• Publication of the Heads of Terms for the Hydrogen Business Models, with £100m to enable projects to bridge the gap between the cost of offering hydrogen at a competitive price and the true cost of production, reflecting similar interventions for offshore wind in the last decade. 
  • A consultation seeking further views on market engagement for electrolytic projects combining both Hydrogen Business Models (revenue support) and the Net Zero Hydrogen Fund (capex support) to provide a comprehensive package to applicants. 
  • A £26m Industrial Hydrogen Accelerator fund, which is designed to support demonstration of hydrogen as a fuel for industries, like steel, cement, and glass. 
  • A Hydrogen Investor Roadmap, which highlights a series of UK investment opportunities across the emerging hydrogen value chain. 

While each document covers a defined brief, collectively these documents aim to create something greater than the sum of their individual parts by providing confidence to hydrogen sector businesses to invest in projects. Where previously there had been uncertainty as to how hydrogen would be funded at scale, and what the government would take into account when assessing projects, the documents published today mean that applicants can rely on a complete (if still theoretical) framework, regardless of production technology.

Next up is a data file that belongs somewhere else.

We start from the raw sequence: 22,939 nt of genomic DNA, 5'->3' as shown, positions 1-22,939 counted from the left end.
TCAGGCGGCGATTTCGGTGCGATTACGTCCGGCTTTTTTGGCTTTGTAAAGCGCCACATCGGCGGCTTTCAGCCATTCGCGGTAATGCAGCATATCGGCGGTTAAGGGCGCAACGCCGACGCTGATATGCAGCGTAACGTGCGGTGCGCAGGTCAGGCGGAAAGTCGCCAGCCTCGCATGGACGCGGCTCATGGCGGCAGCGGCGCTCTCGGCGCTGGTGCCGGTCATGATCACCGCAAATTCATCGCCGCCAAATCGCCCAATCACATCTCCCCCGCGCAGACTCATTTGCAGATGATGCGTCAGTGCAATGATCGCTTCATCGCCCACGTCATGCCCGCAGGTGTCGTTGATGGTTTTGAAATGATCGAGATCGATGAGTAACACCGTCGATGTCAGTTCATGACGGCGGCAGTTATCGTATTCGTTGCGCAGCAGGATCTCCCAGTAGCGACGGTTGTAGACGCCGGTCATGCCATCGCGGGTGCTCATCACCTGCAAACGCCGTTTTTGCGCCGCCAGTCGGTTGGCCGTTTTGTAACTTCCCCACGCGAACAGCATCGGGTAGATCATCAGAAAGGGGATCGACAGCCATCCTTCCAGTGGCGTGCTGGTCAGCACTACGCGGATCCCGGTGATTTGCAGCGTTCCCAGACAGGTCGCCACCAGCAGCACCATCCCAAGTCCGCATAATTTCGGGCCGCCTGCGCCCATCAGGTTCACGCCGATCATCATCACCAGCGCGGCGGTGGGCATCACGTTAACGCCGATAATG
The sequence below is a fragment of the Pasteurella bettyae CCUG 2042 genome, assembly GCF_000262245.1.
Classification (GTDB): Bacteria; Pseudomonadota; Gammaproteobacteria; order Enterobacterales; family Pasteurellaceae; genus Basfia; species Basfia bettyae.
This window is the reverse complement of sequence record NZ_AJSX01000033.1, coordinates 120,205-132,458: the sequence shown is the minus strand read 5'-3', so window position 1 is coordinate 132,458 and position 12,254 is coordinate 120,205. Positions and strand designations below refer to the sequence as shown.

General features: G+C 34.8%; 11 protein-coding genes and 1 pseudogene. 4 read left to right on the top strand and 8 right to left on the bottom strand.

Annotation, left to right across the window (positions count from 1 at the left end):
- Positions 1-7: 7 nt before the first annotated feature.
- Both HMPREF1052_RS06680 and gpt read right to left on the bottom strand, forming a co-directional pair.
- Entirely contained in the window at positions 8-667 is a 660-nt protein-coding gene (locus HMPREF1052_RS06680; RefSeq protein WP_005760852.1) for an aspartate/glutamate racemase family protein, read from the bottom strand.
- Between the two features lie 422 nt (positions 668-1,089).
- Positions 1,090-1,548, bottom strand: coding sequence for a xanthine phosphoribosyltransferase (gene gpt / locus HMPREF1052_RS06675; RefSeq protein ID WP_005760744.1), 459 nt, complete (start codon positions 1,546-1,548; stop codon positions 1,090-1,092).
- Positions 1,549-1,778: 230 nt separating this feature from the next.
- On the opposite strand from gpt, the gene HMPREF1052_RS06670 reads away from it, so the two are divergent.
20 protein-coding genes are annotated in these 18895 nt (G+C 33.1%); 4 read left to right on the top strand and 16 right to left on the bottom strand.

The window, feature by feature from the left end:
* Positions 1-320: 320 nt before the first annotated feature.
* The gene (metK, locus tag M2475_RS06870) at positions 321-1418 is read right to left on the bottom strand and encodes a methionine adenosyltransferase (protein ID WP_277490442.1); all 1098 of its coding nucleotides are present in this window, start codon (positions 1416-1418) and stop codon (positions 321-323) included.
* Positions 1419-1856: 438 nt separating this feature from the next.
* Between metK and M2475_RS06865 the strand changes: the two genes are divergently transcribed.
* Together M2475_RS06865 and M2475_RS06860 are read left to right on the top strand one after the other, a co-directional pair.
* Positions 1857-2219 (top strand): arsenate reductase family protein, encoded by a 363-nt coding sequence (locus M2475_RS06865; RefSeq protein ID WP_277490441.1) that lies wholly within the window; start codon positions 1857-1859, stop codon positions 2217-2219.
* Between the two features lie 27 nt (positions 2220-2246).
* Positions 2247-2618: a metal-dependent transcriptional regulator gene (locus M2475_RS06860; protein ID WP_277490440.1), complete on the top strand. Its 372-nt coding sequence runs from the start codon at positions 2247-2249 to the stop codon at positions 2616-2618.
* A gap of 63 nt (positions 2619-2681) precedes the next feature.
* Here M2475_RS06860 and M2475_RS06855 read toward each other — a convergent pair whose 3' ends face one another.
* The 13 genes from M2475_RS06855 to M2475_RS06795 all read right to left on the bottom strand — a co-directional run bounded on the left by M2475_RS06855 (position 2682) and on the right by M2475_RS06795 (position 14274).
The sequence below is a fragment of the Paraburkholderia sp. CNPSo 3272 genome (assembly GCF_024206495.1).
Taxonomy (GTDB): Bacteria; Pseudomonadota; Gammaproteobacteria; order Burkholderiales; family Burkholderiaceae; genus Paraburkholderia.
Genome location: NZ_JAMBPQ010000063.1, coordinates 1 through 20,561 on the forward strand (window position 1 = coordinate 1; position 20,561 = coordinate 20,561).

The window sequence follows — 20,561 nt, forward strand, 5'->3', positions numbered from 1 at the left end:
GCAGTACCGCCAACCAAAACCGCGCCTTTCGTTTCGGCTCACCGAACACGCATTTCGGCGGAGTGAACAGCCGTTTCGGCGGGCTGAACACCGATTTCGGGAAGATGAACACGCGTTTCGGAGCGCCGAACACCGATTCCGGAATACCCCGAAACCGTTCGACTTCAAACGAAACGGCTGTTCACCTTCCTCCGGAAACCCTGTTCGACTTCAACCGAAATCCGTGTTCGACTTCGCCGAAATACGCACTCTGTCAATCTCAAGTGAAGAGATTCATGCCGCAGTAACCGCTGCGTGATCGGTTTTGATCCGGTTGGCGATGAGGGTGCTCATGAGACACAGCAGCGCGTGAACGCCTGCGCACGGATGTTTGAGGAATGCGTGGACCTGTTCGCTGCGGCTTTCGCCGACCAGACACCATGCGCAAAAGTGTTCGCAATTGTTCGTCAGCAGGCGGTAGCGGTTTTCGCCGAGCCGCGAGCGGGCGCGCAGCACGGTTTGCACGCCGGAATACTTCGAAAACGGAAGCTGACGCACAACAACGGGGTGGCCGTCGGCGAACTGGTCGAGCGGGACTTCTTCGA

However, given the timescales, the government’s expectation is that production-at-scale will be deliverable from the mid-point of this decade, rather than immediately. Additionally, and perhaps more concerning for business, there is limited new funding attached to today’s announcements. 

What is apparent in these documents is the government’s intention to diversify the supply of low-carbon hydrogen, rather than focus solely on one production method. For example, the new “Low Carbon Hydrogen Agreement” subsidy system (largely a replication of the highly successful Contracts for Difference model) will provide producers with a premium, calculated as the difference between the Strike Price and the Reference Price for each unit of hydrogen sold. This proposal has been specifically designed to support both electrolytic and CCUS-enabled hydrogen projects to be brought forward.